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Walmart China's CEO steps down
Global Times | October 18, 2011 00:41
By Liang Fei
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The CEO of Walmart's China business has resigned, the company announced Monday, 10 days after the retail giant's outlets in Chongqing were shut down after they were found to have cheated customers.

Ed Chan, president and CEO of Walmart China, and Clara Wong, senior vice-president for human resources, had resigned "for personal reasons."

Scott Price, president and CEO of Walmart Asia, will replace Chan as the interim leader for Walmart China.

The resignations came after the company's 13 outlets in Chongqing were penalized by local authorities on October 9 for passing off regular pork as higher-priced organic meat.

A total of 37 local employees have been detained and the company was fined 2.69 million yuan ($421,499) for its actions while the 13 stores were ordered to shut down.

An official surnamed Zhao with the Chongqing Administration for Industry and Commerce told the Global Times that the investigation is near completion.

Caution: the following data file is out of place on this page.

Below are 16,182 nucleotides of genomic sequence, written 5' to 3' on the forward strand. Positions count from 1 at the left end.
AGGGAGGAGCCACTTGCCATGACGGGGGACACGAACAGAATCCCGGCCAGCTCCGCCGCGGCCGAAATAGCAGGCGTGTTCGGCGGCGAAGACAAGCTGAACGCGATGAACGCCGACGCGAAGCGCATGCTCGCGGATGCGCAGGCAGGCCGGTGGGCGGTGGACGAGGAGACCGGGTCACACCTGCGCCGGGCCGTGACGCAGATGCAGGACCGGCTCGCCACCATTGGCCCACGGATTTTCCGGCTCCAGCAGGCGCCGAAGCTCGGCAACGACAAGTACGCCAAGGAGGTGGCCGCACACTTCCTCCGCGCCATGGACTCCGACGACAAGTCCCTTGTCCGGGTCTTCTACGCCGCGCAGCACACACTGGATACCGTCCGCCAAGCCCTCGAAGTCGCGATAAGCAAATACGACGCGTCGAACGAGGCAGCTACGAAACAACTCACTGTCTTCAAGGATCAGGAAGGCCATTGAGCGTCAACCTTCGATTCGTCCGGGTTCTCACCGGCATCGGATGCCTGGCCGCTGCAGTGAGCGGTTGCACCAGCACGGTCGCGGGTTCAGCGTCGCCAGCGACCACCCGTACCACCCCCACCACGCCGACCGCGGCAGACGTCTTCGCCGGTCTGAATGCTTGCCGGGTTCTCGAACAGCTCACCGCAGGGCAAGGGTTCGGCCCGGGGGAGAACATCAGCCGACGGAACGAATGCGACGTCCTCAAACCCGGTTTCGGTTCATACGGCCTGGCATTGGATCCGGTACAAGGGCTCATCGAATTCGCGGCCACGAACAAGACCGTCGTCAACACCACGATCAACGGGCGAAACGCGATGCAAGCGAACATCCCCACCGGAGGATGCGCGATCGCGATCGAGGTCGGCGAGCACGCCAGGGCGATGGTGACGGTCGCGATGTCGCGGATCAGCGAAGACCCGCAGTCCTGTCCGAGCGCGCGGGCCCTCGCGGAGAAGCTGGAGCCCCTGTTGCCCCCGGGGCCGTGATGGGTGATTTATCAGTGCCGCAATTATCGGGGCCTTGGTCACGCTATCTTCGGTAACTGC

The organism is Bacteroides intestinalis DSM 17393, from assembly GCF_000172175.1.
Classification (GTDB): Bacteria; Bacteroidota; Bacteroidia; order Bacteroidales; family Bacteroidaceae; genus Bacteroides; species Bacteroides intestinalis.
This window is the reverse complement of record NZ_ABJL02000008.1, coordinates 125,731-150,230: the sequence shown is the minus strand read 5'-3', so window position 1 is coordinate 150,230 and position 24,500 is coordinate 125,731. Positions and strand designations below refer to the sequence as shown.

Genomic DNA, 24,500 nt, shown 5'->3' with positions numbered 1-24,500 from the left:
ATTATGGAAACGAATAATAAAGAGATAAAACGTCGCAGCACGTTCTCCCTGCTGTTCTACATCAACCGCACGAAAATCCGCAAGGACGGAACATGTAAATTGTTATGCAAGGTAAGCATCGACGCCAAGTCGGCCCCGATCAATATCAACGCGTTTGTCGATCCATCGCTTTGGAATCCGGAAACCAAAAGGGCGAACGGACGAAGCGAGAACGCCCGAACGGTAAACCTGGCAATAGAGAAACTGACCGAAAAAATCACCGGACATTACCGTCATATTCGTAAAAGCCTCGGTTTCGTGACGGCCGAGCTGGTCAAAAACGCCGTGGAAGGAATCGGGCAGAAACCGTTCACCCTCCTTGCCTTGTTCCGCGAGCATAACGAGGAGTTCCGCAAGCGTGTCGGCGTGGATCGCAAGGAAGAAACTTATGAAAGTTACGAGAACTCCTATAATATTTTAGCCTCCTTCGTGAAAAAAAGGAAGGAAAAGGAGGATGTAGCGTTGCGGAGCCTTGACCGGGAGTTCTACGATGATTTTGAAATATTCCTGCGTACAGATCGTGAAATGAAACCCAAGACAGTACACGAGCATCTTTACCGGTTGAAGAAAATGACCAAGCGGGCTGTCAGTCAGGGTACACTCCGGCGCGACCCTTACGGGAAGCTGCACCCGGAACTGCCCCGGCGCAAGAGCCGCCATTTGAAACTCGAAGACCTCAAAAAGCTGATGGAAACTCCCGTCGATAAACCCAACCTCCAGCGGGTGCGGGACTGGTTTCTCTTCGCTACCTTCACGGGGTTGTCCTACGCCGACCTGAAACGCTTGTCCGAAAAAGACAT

"Walmart China has submitted a plan on improving future operations. If no further problems are found, the 13 outlets are expected to resume operation on October 24," Zhao said.

Analysts predicted that the closure of stores would eventually bring the supermarket giant as much as 45 million yuan of losses in sales, the China Business News reported.

Li Ling, a spokeswoman for Walmart China, rejected any connection between the resignations and the scandal Monday by insisting that Chan's resignation had nothing to do with the investigation in Chongqing.

Li told the Global Times that internal investigations into the pork incident are also being conducted in other Walmart outlets in China.

According to the Financial Times, Walmart's Chongqing operations have run into trouble with local authorities nine times this year, and the company has been punished 21 times since it was established in the city in 2006.

Paul French, the founder of Shanghai-based research company Access Asia, told the paper that Walmart might be a victim of Beijing's retaliation against the US Senate's passage of a currency bill targeting China's currency policy.

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